In Jesus’ short story there are two unimaginable actions. First, the favored guests refuse—even violently—to come to the party of the decade. Second, the king invites common folks off the street to come to the table. The guy holding the cardboard sign at the busy intersection is summoned. The ethnic business owner, accustomed to discrimination, is invited to stop sweeping the front stoop of his store and join the gathering. The single mom of three young children is told there’s a limo waiting for her on the other side of the playground, ready to escort the four of them to the best party ever! When the honored guests distinguish themselves through murderous insolence, the riffraff of the city are given a place at the table. Someone watching the round-up from an upper balcony murmurs, “Well, I never!”
Jesus suggested that God is willing to switch to the B Team if the A Team begins to wane. If the starting line up has lost their energy and their desire to win, a good coach will whisk them off the field and replace them with second and third-string players. These underdogs are incredulous and grab at the opportunity! As harsh as this parable sounds at its conclusion, God has the authority to bench those who refuse to answer the invitation to service! The grace and nondiscrimination of the Gospel is on full display in this story that Jesus told in the presence of the religious bigwigs of His day.
So what about the guy who is kicked out, weeping and gnashing his teeth? That’s the part that seems extreme to us. Remember that robes were provided at a royal wedding so that guests could enjoy the formal occasion at no personal expense. They would be expected to have a proper reverence toward the royal family and the event to which they were invited. If they accepted the invitation, they were expected to dress for the occasion. When he is approached by a palace staff member, he is referred to as “friend.” He has no answer when they ask him why he didn’t put on the robe he was given. He has no excuse. He wants the goods of the party without showing the respect due the king. Commentator Henry says that “Believer should often ask themselves what the king asks them: ‘How did I get in here?’ and ‘Am I wearing the wedding garment?’”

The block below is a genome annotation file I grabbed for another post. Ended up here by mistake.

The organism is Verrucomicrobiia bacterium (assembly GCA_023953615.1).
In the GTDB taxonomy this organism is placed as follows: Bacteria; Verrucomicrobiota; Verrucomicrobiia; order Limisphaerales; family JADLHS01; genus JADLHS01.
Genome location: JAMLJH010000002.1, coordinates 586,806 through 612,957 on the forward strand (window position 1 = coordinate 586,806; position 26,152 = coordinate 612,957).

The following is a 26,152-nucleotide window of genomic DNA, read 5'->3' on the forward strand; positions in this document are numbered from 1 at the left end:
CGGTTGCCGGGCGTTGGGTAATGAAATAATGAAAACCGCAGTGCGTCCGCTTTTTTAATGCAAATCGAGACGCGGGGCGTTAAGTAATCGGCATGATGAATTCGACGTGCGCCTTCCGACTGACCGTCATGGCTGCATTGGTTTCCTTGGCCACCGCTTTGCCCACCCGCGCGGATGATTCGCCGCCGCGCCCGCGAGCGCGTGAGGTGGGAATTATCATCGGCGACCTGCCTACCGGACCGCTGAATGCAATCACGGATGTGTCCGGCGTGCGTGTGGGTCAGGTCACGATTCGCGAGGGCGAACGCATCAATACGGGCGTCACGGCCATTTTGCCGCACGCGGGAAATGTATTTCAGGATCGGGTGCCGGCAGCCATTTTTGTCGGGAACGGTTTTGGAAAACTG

What Jesus asks of His followers who were invited to be part of His Good News was a transformed life. He didn’t advocate a “one-and-done” conversion. He knew that we either accept or reject the invitation to a grand and holy occasion with each decision, thought and word. Too often we prioritize our work, leisure activities and relationships over time spent in intentional worship of the One who gave us the gifts we enjoy. Later we may realize that the party has moved on without us and the gathering looks very different than we might have imagined! Jesus knows that His Church will bring unlikely categories of people together, those who regard each other as the “bad” or the undeserving. Weaving this tale in front of the very religious authorities who ultimately get Him killed, Christ promises that His movement will meet up with turmoil and even violence as the “good and the bad” find themselves vying for seats at the same reception. In Jesus’ teaching, the Church is always a minority movement that takes on the giants and false gods of their world. What does it mean for us to understand that our faith is a minority movement? Are there people who can’t be bothered to be part of Church even though they’ve accepted the invitation to join the family? Are there others, perhaps in lockdown units or prisons, who gladly say “yes” to group participation? Are persecuted Christians in far-away lands the ones who most readily share the good news that God loves them very much?
If we accept the invitation to follow Jesus, we are asked to show up with a sense of joyful expectation and to dress for the occasion. When we proudly assert our autonomy, we are clothed with ourselves and not with Christ. Like the baptismal gown parents choose for their small child, we put on Christ with each decision to join His Church–or prioritize other tasks. The invitation is given by a God who earnestly yearns for us to take a place at the table with all the others who have come from every walk of life. It’s a wedding party, not a funeral! So who says “yes” to being God’s people? There’s a place reserved for you!